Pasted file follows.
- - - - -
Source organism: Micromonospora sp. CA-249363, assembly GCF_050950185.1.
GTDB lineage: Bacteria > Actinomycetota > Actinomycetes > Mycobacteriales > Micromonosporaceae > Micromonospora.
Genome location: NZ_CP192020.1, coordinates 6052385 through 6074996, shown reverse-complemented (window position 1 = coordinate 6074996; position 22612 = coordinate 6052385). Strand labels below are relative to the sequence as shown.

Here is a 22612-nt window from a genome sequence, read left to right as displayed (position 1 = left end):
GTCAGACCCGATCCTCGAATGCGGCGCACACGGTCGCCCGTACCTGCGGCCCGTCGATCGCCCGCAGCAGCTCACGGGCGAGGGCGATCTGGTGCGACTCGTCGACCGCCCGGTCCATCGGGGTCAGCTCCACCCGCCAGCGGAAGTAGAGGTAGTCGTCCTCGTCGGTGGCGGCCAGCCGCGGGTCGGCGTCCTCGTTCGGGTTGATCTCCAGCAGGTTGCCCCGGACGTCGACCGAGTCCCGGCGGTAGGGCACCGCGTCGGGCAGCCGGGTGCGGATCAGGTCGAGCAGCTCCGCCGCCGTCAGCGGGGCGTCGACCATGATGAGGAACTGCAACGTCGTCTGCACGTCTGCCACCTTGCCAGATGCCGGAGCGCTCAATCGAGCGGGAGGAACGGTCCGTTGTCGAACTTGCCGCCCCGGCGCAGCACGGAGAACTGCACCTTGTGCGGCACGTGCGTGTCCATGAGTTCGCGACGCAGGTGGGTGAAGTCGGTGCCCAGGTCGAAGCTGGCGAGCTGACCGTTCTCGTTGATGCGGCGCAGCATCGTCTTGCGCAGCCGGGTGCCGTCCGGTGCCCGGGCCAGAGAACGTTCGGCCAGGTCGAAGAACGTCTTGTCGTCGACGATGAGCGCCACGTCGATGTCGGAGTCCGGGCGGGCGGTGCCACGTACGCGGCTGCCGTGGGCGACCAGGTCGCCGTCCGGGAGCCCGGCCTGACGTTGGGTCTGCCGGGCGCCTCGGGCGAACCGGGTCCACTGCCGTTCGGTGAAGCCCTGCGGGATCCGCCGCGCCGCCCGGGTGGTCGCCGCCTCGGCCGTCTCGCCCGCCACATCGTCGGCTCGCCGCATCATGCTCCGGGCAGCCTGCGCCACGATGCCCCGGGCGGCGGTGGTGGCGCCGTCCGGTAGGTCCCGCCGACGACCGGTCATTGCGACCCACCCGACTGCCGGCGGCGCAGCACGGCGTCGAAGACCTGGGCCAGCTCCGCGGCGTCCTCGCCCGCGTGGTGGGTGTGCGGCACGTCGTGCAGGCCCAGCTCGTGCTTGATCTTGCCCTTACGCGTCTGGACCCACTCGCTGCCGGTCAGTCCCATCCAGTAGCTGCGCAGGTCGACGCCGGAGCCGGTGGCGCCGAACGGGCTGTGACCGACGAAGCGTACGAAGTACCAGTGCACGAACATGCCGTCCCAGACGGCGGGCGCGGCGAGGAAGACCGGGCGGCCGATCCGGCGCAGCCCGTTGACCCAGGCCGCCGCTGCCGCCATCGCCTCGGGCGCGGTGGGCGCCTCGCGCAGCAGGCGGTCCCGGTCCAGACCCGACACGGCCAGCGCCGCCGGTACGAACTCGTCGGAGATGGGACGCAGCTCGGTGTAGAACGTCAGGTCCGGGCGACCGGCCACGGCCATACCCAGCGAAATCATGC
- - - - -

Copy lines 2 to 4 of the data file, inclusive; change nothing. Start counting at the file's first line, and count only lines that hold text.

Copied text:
GTDB lineage: Bacteria > Actinomycetota > Actinomycetes > Mycobacteriales > Micromonosporaceae > Micromonospora.
Genome location: NZ_CP192020.1, coordinates 6052385 through 6074996, shown reverse-complemented (window position 1 = coordinate 6074996; position 22612 = coordinate 6052385). Strand labels below are relative to the sequence as shown.

Here is a 22612-nt window from a genome sequence, read left to right as displayed (position 1 = left end):